Yoruba Essays (Examples)

Filter results by:

 

View Full Essay

Denver Museum Culture and Visual Identity The

Words: 708 Length: 3 Pages Document Type: Essay Paper #: 57168142

Denver Museum

Culture and Visual Identity:

The art piece chosen is "Soliloquy: Life's Fragile Fictions" painted by Moyo Ogundipe in 1997. Ogundipe is from Nigeria and belongs to the Yoruba culture. Many of the elements within the painting express the ideas and customs of the Yoruba people. The Yoruba people founded their particular part of Nigeria in approximately the 12th century AD. Art was a very important part of the culture; they were especially known for their statues featuring images of human beings. Yoruba religious practices and natural elements were also common characteristics of artwork from the region. The Yoruba were primarily an agricultural people who were harvesters rather than hunters (Mullen). Everything that possessed a life force was considered of equal importance to the Yoruba. They would take the same amount of effort in naming their children as their pets, putting both through a special ceremony.

According to researchers,…… [Read More]

Works Cited:

Folarin, Agbo. "Maternal Goddess in Yoruba Art: A New Aesthetic Acclamation of Yemoja,

Oshun and Iyo-Mapo." Passages. Ann Arbor, Michigan: MPublishing. 1993. Print.

Mullen, Nicole. "Yoruba Art and Culture." Phoebe A. Hurst Museum of Anthropology.

Berkeley, CA: UC Berkeley. Web 2012.  http://wysinger.homestead.com/yoruba.html
View Full Essay

Santeria Origin of and Introduction

Words: 2767 Length: 9 Pages Document Type: Essay Paper #: 51585817

The power of the Orisha guides the santero. Alex told me that the attitude of the priests is very humble, because they don't believe that they are doing anything. All their actions are guided by the Orisha and all the credit belongs with the Orisha too.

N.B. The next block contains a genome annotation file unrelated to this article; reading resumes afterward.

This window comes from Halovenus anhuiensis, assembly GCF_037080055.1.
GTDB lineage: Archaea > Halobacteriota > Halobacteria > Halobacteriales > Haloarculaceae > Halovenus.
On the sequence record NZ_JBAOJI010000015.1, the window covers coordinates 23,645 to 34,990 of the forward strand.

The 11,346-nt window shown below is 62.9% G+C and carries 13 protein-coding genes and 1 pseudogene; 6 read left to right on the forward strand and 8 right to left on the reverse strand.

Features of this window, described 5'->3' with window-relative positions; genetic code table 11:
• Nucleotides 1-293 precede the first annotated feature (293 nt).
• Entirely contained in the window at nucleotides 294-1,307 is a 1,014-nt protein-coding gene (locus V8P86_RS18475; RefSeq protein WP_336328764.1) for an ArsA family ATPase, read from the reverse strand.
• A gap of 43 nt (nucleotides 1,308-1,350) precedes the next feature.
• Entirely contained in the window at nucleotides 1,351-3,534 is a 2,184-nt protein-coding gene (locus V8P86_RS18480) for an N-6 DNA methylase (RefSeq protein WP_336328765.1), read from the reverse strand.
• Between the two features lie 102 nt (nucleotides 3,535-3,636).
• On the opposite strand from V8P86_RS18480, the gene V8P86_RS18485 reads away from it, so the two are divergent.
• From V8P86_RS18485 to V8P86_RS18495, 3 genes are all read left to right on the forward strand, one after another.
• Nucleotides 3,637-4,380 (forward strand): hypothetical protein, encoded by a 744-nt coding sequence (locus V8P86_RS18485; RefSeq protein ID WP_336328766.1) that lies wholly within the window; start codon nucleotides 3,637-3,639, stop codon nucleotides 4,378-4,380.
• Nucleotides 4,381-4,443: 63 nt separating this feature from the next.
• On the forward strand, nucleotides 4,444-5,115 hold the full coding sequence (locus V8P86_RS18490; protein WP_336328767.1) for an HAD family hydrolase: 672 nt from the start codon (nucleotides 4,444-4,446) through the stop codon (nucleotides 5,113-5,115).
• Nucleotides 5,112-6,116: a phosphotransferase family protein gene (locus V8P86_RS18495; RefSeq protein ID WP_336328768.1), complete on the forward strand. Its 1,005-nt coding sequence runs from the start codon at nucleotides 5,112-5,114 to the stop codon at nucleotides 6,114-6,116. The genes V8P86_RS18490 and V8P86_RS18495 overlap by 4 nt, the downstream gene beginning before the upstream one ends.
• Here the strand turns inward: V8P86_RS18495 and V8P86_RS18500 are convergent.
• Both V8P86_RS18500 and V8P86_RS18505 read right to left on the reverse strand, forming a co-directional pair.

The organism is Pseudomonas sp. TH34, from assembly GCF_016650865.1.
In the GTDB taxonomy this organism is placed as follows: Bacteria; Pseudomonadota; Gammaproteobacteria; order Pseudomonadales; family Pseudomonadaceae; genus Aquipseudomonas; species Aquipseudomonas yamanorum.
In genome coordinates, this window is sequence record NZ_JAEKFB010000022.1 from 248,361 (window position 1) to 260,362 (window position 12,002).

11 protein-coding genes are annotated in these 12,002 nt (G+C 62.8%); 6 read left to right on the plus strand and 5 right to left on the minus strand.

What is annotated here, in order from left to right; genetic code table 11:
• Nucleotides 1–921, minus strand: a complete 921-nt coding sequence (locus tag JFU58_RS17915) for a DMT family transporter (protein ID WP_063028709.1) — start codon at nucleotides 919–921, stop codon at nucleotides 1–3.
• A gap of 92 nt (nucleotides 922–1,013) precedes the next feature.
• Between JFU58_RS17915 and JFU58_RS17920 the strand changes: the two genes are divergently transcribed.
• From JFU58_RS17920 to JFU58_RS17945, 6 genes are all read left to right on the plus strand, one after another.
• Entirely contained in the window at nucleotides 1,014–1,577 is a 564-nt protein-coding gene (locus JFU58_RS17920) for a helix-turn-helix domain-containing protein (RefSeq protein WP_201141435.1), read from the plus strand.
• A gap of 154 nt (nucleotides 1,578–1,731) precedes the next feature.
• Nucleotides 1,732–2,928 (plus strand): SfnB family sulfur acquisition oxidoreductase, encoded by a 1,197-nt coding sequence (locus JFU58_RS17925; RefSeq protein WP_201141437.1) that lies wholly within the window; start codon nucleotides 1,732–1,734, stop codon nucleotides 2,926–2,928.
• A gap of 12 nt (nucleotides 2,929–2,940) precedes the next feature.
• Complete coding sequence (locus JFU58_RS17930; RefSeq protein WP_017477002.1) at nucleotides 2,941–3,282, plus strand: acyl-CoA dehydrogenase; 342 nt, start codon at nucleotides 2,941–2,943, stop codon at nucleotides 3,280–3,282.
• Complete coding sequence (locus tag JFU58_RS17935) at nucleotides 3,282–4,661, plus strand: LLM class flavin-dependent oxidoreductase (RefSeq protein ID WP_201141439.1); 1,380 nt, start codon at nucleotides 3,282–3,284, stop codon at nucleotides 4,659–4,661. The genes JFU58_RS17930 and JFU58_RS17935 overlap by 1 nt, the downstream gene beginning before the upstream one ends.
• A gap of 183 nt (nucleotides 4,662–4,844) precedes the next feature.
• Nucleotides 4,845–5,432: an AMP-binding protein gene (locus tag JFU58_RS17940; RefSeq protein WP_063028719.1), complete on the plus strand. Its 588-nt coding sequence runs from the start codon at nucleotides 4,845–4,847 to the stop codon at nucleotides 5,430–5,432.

I asked Alex to expand on two aspects of Santeria that I was particularly interested in because of their uniqueness. First, I asked about spirit possession. Alex told me that spirit possession is a very important concept because it helps the individual communicate directly with the Orishas. An object as well as a person can become imbued with the spirit of an Orisha. When a person becomes possessed by the Orisha, he or she temporarily acts and even looks like that spirit.

Second, I asked about sacrifices. Alex admitted that animal sacrifices do take place but much less often than they used to because…… [Read More]

References

De La Torre, M.A. (2004). Santeria: The Beliefs and Rituals of a Growing Religion in America. Grand Rapids: Eerdman's.

Leonidas, C. (nd). Introduction to Santeria. Exploring the Culture of Little Havana. Retrieved online: http://www.education.miami.edu/ep/littlehavana/Santeria/Leonidas_1/leonidas_1.html